The comparisons have already been made with Heath Ledger visually, with the painted-on makeup and the similar style of coat and patterned undershirt with long greasy hair, but it goes deeper. Like Ledger, this Joker is a response to the time he exists in. Heath’s is thought by many to be a former soldier of Afghanistan, raised by the atrocities he’s seen and been trained to fight he saw only one response for such a world, complete anarchy. Much like The Dark Knight, this promises to be another fantastic character piece, keeping it simple and focused on the character like any good piece of cinema should do, far from the clutches of any meddling Studio Executives eager to jump on the coattails of Marvel’s firmly established formula.
Marvel is great, don’t get me wrong. There’s a reason why their massive interconnected universe has worked so well, because after ten years of planning and teasing we’re finally seeing what they had planned all along. The big team up against the big baddy Thanos, the thing that was promised from day one. And each film brought us closer and closer to it. Yes, there were a few stumbles along the way but that was ok because we were invested in the journey of these heroes, constantly rewarded with little gems and brave surprises we complained about then quickly forgot. DC didn’t do that, instead opting for a rush job and appointing a man they clearly didn’t trust to get the ball rolling.
While Marvel took their time with great origins stories (which, even though I’m excited for Captain Marvel, have become tad stale after Doctor Strange), DC jumped the gun after a great introduction in Man of Steel. Zack Snyder put a huge amount of effort into creating a brand new, darker, complex Superman story which barely hinted at anything other than a solo epic. But at the faintest whiff of a possible universe Warner Brother’s squeezed into three films what Marvel did over six, focusing on putting characters onto a screen in as flashy (pun intended) a way as possible without taking time to develop them. And rather than taking risks like Nolan did they chose to play it safe and scrap most of Snyder’s view for a darker universe for a universe that became so “Marvel” that they even grabbed the Avengers director for the now infamous Justice League reshoots.
It was a shame because there were so many amazing things in those films. Like the perfect Zod by the terrifying Michael Shannon, Harley Quinn’s debut on the silver screen making her dad Paul Dini proud, the wonderful Gal Gadot kicking arse in WW1 France and the intensely psychotic but very misused return of the Joker. Sadly however, all of these triumphs ended up being overshadowed by the lack of focus, last minute changes and moustache problems that would come to plague a franchise which was clearly trying to be something it wasn’t.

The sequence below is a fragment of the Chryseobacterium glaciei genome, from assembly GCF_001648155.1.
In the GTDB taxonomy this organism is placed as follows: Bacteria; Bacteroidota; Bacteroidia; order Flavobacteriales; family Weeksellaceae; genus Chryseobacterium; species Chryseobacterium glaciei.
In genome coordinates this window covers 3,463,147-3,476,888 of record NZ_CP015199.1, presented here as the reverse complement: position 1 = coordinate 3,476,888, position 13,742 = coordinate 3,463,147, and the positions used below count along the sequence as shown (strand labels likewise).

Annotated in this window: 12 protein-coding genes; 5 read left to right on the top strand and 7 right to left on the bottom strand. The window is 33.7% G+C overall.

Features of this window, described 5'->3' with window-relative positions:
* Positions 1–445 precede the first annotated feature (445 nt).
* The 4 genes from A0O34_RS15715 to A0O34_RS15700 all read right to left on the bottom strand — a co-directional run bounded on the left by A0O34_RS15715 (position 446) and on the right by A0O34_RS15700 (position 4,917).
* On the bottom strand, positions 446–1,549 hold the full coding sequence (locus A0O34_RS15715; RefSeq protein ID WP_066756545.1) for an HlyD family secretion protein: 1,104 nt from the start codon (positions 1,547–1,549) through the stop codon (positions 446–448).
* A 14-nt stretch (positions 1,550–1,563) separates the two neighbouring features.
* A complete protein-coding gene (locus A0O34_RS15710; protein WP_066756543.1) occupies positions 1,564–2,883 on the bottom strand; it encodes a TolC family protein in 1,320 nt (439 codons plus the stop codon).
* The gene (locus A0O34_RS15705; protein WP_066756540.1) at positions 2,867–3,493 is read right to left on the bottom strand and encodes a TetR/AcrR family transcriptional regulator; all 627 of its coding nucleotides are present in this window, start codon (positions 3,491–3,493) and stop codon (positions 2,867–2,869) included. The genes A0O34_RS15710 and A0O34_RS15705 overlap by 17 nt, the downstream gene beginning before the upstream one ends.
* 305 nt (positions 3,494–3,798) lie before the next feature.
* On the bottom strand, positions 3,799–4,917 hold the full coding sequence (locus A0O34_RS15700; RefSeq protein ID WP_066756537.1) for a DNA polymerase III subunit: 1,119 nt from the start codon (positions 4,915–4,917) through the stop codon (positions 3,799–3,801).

But all is not lost. In fact, DC and Warner Bros may very well be onto a winner if they play their cards right here and follow the story. Continue to make films which stand alone, with great actors and great creative teams behind them just like the comics do. Take a page out of Batman: Damned, take batman and, as Heath said, “bring him down to our level” by making a new and excitingly dark tale showing us more of what we haven’t seen before.
Recreate stories like Under The Red Hood, Superman: Red Son and The Long Halloween, letting new actors make their own mark on characters each time. Show fans that their investment in the characters can be rewarded and build that hype to buy more time to make a great DC shared universe film with the actors you’ve already shown do the characters Justice rather than dangling false accusations of recasting in front of us on a worryingly regular basis.
Do what Marvel have done with their Netflix universe, what Bruce Timm did with the cartoons in the ‘90s and Star Wars and Doctor Who continue to do to this day. Have faith in the true depth of these characters and explore them in as many ways as possible without losing sight of the shared stories we all want to see done properly. Don’t scrap it or rehash it, but simply celebrate the diversity of the source material in as many ways as possible.
The writer of this piece was: Indiana “Indy” Marlow
Indy Tweets from @smokingpunkindy